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PHASE DIAGRAMS for PURE SUBSTANCES SIMPLIFIED PHASE DIAGRAM of WATER (Fig. 11.31)
A PHASE DIAGRAM is map of the T and P regions where various phases
exist. Fig. 11.31 shows the idealized phase diagram for water, Fig.
11.32 shows carbon dioxide.
PARTS of a PHASE DIAGRAM
1. Main Regions (s, l, g) = where that phase is stable. GAS PHASE dominates at
highest T and lowest P, and SOLID at lowest T.
2. Boundary Lines = where phases on either side coexist (are in equilibrium).
- FUSION CURVE (solid-liquid) can use to give melting pt. at different P’s. Note
WATER’S has an unusually NEGATIVE slope due to the higher density of
liquid compared to ice. (Compare to the fusion curve on the phase diagram
for carbon dioxide on the following page.)
-VAPORIZATION CURVE (liquid-gas) gives dependence of boiling pt. on P.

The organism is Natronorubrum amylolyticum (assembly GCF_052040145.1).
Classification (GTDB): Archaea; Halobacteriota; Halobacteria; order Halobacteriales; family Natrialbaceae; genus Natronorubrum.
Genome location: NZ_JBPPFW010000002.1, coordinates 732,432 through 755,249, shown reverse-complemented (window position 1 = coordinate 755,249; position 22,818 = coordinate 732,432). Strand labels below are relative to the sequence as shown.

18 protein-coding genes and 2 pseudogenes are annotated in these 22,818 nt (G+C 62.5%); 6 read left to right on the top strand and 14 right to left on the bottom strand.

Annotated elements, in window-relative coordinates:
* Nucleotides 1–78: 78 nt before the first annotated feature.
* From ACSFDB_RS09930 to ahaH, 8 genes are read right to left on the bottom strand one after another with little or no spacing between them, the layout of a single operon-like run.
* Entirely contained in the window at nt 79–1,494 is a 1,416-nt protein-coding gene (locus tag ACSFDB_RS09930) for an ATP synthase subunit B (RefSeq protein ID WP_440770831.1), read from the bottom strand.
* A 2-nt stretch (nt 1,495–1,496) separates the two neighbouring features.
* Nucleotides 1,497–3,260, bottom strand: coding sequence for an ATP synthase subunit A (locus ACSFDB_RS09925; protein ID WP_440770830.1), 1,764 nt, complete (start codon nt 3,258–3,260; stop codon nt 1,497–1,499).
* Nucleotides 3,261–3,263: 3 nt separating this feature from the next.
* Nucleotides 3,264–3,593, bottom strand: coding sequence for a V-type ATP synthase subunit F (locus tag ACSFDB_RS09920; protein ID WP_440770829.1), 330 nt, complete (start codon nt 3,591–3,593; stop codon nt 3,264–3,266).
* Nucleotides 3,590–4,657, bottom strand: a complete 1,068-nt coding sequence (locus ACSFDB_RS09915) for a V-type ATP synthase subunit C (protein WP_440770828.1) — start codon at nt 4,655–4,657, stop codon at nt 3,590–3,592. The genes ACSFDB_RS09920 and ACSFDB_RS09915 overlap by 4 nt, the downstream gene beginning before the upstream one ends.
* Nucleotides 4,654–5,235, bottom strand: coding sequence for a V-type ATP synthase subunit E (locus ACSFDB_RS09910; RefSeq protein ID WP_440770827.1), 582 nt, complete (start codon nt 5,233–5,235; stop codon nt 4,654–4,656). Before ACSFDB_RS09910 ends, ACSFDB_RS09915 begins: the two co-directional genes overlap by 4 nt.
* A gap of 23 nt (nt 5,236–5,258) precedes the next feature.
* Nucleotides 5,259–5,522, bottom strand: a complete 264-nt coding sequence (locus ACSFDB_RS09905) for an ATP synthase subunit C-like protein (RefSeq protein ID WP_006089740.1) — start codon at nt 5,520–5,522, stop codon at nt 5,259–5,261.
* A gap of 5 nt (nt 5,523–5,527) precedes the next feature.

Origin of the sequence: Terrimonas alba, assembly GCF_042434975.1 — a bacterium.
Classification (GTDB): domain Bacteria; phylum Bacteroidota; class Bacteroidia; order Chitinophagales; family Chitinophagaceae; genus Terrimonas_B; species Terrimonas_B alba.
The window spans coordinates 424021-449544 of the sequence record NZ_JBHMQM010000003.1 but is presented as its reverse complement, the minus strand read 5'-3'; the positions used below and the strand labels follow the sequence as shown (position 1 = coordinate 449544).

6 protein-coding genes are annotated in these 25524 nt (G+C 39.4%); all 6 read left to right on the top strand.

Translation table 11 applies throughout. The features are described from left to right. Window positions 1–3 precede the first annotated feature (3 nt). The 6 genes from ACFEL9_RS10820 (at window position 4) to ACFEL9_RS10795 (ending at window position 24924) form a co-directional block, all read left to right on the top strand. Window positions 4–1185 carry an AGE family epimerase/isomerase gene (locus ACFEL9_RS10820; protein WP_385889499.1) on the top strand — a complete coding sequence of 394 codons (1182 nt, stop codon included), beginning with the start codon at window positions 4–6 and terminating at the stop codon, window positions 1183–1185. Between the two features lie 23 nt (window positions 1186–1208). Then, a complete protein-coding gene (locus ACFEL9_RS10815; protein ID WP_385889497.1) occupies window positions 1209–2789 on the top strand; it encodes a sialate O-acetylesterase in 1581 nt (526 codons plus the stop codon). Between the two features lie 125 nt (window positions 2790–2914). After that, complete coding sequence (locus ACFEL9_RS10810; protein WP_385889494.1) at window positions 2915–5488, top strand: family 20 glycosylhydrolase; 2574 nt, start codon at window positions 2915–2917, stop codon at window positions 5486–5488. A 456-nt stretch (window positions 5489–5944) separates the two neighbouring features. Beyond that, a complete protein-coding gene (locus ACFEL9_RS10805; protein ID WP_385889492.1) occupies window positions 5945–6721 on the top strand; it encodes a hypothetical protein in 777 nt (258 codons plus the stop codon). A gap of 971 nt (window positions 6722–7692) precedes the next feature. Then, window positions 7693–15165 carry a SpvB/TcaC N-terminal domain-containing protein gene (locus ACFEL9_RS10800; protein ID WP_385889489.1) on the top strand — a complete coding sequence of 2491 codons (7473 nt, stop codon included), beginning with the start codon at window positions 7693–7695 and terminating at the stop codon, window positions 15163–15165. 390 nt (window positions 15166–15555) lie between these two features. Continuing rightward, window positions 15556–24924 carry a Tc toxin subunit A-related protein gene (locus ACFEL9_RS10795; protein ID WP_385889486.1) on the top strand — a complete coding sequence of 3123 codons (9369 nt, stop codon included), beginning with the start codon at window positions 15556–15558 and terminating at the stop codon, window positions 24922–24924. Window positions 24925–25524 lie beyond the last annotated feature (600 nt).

-SUBLIMATION CURVE (solid-liquid) gives dependence of the sublimation pt.
on P. Note that water will sublime (convert directly from solid to gas) only
at reduced pressures.
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PHASE DIAGRAMS: Critical Point and Triple Point PHASE DIAGRAMS: Multiple Solid Phases
CRITICAL POINT The previous phase diagram for water was
oversimplified in that it only showed a single solid
• Where vaporization curve ends. phase.
• Above this T (critical T) and P (critical Water actually has multiple solid phases. The most
P), separate gas and liquid phase do common solid phase (Ice I) predominates around
not exist, only “supercritical fluid”. standard P.
• Cannot condense gas to liquid at T > Other phases show up at elevated pressures. (See
critical T simply by applying pressure. the phase diagram at right.)
• Characteristic of substance. Note if there is more than one solid phase,
TRIPLE POINT multiple triple points exist! However, NO MORE
THAN 3 PHASES of ANY time can coexist at a given
• T, P at which 3 phases can coexist. T, P.
• Unique for each substance.